This morning, less than a week later, we woke to news that the Bahamian government had closed its airports and issued a 24-hour curfew, i.e., a very strict shelter-in-place to reduce viral transmission and to thwart any potential violence in these difficult times. Although this mama would have loved to have had her daughter stuck with her indefinitely, clearly it had been a good decision to cancel the family trips. All non-essential business closed. Jobs came to a screeching halt. Ports and marinas closed. Visitors are no longer allowed in. There’s not, however, a mandate to leave the country so we’re still staying put…anchored offshore in isolation.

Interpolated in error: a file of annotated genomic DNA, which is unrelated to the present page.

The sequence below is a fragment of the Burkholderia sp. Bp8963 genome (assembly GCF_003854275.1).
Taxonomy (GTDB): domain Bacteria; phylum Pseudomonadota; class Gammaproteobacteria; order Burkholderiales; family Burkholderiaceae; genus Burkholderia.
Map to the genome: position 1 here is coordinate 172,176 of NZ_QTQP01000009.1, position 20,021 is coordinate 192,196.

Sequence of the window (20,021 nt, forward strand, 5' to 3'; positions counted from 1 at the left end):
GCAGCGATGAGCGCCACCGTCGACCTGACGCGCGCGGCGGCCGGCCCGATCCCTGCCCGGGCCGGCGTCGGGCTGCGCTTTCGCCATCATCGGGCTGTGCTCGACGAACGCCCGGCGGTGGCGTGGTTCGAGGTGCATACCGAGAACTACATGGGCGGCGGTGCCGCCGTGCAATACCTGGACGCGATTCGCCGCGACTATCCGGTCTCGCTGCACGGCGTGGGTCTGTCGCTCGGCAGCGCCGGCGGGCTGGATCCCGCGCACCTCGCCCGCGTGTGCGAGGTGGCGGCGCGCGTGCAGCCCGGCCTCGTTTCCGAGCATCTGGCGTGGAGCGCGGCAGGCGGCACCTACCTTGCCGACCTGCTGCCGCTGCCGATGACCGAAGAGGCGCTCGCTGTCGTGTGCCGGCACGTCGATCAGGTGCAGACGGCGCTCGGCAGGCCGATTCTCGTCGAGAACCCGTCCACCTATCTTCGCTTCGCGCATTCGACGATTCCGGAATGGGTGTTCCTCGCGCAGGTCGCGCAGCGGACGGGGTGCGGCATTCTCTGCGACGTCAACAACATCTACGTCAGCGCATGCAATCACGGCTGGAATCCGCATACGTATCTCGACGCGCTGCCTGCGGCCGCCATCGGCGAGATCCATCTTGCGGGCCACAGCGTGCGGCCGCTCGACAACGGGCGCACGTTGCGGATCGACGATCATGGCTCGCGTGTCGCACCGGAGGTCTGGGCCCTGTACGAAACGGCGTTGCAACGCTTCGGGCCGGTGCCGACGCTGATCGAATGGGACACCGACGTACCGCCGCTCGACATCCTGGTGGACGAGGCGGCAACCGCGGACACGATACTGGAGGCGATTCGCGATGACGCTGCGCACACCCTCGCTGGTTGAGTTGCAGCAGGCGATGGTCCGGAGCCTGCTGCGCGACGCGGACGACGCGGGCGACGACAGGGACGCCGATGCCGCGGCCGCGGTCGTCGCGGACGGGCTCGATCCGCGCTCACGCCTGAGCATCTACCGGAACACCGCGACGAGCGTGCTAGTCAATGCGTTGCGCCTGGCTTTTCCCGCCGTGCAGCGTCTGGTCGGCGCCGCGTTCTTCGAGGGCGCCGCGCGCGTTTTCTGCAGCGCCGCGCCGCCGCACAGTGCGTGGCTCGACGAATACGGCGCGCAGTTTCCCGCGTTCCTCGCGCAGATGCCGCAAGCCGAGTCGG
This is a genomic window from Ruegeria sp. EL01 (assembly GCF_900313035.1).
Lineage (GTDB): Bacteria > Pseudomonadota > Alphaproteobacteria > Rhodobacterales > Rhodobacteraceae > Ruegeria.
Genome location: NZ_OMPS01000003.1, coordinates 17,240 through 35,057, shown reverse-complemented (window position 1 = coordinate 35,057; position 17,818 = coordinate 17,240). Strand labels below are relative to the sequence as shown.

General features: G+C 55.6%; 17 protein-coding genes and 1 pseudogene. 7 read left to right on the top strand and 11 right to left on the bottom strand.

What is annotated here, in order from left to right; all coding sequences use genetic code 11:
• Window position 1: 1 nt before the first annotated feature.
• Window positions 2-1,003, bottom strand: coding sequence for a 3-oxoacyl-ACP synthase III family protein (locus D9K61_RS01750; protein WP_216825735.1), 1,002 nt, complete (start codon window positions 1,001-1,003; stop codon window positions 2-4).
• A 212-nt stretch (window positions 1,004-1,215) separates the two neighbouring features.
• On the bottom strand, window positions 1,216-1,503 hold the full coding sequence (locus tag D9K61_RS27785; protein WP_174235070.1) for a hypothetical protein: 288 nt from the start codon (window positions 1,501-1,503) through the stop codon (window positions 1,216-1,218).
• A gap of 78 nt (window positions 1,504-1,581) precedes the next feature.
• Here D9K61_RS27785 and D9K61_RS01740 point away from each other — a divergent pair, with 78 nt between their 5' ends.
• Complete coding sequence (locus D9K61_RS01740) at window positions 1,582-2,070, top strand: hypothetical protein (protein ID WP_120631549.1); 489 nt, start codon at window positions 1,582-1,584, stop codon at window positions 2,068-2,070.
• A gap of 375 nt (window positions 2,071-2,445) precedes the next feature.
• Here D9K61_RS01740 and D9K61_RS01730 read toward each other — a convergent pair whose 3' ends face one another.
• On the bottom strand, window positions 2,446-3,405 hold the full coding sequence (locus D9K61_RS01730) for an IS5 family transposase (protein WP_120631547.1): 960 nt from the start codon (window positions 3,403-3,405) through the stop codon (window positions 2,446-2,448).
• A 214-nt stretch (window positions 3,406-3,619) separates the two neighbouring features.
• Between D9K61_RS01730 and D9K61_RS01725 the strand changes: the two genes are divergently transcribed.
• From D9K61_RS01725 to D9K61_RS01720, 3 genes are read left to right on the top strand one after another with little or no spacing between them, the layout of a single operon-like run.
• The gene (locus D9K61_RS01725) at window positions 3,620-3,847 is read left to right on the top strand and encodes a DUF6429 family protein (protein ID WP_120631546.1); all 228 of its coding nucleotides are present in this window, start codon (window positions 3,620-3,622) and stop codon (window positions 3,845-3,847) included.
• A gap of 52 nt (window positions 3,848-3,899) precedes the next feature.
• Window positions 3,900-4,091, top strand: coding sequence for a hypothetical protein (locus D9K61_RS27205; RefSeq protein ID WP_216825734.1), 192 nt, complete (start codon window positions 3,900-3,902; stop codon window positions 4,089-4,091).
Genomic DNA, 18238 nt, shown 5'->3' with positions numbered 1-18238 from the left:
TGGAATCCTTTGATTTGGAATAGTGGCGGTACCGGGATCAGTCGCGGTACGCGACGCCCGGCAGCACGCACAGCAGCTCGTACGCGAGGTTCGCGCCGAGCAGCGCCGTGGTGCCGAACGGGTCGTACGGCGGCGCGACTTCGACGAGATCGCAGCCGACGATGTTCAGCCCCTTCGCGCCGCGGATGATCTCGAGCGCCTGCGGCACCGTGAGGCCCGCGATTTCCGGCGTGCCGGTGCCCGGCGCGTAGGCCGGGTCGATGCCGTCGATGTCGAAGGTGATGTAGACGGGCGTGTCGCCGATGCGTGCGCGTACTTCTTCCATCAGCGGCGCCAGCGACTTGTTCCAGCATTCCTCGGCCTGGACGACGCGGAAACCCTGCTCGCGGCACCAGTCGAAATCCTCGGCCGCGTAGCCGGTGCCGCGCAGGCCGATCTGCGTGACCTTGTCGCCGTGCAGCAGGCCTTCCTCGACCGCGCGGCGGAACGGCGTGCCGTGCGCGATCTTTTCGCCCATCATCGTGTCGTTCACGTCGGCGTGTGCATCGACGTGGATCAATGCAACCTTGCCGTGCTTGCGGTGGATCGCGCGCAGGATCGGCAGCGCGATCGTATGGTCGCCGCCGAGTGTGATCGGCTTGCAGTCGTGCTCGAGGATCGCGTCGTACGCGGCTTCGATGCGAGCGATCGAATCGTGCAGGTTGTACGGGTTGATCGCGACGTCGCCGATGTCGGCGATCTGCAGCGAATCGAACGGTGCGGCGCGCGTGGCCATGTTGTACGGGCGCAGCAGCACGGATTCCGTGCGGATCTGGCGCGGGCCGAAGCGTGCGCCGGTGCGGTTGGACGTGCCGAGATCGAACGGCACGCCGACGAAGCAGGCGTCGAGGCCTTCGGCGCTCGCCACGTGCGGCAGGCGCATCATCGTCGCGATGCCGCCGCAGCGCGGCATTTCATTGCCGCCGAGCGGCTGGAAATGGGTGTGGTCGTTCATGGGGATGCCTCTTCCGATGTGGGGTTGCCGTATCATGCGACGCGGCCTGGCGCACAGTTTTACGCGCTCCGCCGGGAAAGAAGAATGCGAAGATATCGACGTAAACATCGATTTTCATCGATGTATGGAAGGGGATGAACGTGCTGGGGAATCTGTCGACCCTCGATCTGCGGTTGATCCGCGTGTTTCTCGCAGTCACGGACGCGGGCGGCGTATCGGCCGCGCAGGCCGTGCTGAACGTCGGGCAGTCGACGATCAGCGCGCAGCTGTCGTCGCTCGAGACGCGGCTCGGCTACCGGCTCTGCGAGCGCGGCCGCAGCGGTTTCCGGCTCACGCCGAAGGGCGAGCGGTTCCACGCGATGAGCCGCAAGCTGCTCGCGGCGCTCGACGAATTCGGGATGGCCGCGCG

I’m not sure how to finish this writing. I’ve updated, rewritten and updated it again trying to keep pace with this fast-changing pandemic. We’re sheltering-in-place like many of you—we don’t go ashore, we interact with few people and only from afar. We have everything we need on our floating home—fuel and propane, enough food for a month. And since laughter is good for all of us—we’re used to spending 24/7 with one another in a small space so I’m pretty sure we won’t kill each other. If we run out of tp, we have a very big bidet off the stern of our boat:) But we worry—what if our water maker breaks and we can’t fix it? Will our warming planet send some erratic weather our way? Will The Bahamas force all nonresidents to leave? Will our families be okay? Thankfully, we are healthy. All considered, we think the best place for us right now is to stay put on Gémeaux. That’s our plan today anyway. Hoping you stay safe and find peace as our planet heals.